Why do I teach my children martial arts?
I am fairly non-combative person. I don't jump into conflict, and for many years I considered myself to be a pacifist. This is because I take Jesus' words to turn the other cheek and love my enemy quite seriously. At times I have been very convinced that John Howard Yoder's view of violence and war was the last word on the subject, and violence was not something the Christian could enact.
While my views on that are no longer so black and white, I still lean that direction quite strongly.
If that is the case, then why do I teach my children martial arts. I do this for a few reasons.
I grew up doing martial arts and I found that it challenged me in broad ways. It might be trying to kick higher, or punch faster, or break a board, or using breathing exercises, or dealing with your ego when you lose a sparing match. Martial arts challenged me to grow a lot.
I spent time as a kid doing a mixed martial art that was called Zen Karate. I'm not completely sure why it was called that. But, it mixed Shotokan Karate, Tae Kwon Do, Kickboxing, and (on Fridays) we did Jiu Jitsu. I was passionate about challenging myself and learning to do things that few human beings could. This passion continued in university when I took Aikido. It is a fairly non-violent art. There is no sparing and the techniques we learned had a flow to them that were something like a dance. I learned to be thrown 6ft into the air and land in a roll and be on my feet in the blink of an eye. Philosophically, Aikido is about redirecting violence rather that a direct confrontation with violence.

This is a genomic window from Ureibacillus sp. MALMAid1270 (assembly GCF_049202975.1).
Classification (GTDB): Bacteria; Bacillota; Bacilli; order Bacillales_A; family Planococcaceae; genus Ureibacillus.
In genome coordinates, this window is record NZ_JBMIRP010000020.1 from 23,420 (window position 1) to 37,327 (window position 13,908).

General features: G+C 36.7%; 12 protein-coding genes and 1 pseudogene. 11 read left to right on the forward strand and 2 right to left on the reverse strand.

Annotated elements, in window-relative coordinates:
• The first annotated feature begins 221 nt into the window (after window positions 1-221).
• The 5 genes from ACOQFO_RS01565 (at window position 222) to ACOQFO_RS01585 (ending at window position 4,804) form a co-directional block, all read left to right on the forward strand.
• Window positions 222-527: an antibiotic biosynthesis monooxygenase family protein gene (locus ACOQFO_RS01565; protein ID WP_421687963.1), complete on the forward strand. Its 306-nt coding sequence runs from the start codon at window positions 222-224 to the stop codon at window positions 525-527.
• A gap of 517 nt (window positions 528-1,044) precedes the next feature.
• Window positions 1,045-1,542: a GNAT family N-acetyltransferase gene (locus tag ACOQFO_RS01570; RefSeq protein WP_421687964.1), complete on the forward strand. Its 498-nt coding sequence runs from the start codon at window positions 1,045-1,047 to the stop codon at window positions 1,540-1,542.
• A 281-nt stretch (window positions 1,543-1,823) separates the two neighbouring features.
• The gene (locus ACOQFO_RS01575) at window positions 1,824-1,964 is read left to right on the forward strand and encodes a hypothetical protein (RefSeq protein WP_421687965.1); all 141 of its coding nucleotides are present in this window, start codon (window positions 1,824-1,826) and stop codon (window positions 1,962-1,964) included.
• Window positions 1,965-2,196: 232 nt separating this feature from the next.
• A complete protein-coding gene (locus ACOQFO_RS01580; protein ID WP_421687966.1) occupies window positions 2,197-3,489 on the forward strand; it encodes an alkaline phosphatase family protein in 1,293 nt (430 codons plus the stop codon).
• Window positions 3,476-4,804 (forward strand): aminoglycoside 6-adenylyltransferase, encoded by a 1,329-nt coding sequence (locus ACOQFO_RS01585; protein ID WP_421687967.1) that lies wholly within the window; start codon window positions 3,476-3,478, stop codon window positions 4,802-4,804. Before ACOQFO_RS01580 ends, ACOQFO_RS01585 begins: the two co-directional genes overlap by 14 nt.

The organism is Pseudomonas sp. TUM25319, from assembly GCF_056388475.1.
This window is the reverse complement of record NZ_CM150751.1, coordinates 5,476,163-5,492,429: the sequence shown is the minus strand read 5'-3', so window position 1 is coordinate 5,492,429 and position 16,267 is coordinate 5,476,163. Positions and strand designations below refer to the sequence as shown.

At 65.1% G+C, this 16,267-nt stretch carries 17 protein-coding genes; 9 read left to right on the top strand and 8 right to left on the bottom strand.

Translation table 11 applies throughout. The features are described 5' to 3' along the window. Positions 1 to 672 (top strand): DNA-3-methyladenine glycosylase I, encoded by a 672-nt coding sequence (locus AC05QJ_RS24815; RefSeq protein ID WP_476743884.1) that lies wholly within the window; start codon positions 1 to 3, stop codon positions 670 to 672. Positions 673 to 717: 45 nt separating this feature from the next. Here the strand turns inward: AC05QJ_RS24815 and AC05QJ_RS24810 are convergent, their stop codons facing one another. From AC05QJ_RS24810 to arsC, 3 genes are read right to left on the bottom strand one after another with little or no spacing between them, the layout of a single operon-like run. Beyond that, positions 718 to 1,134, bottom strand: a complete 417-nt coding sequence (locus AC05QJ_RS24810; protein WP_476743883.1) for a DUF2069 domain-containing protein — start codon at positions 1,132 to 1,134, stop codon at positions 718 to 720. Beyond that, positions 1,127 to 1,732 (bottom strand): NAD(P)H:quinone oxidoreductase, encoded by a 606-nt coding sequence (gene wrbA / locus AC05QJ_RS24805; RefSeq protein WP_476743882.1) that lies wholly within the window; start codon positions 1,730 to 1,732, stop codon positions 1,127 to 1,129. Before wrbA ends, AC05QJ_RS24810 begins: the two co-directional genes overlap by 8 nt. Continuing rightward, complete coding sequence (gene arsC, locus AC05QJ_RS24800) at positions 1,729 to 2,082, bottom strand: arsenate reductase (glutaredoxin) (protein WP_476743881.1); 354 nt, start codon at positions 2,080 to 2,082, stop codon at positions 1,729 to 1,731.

It had been a few years and I wasn't practicing with any kind of regularity. But I missed it. I also knew that signing me and my 3 boys up for classes would break us financially. I saw an ad for the Bullyproof program produced through Gracie (Jiu Jitsu) University-
Rule 1: Avoid the fight at all costs.
Rule 2: If physically attacked, defend yourself.
Rule 3: If verbally attacked, follow the Three T-steps (talk, tell, tackle).
Rule 4: Never punch or kick the bully, establish control and negotiate.
Rule 5: When applying submissions use minimal force and negotiate.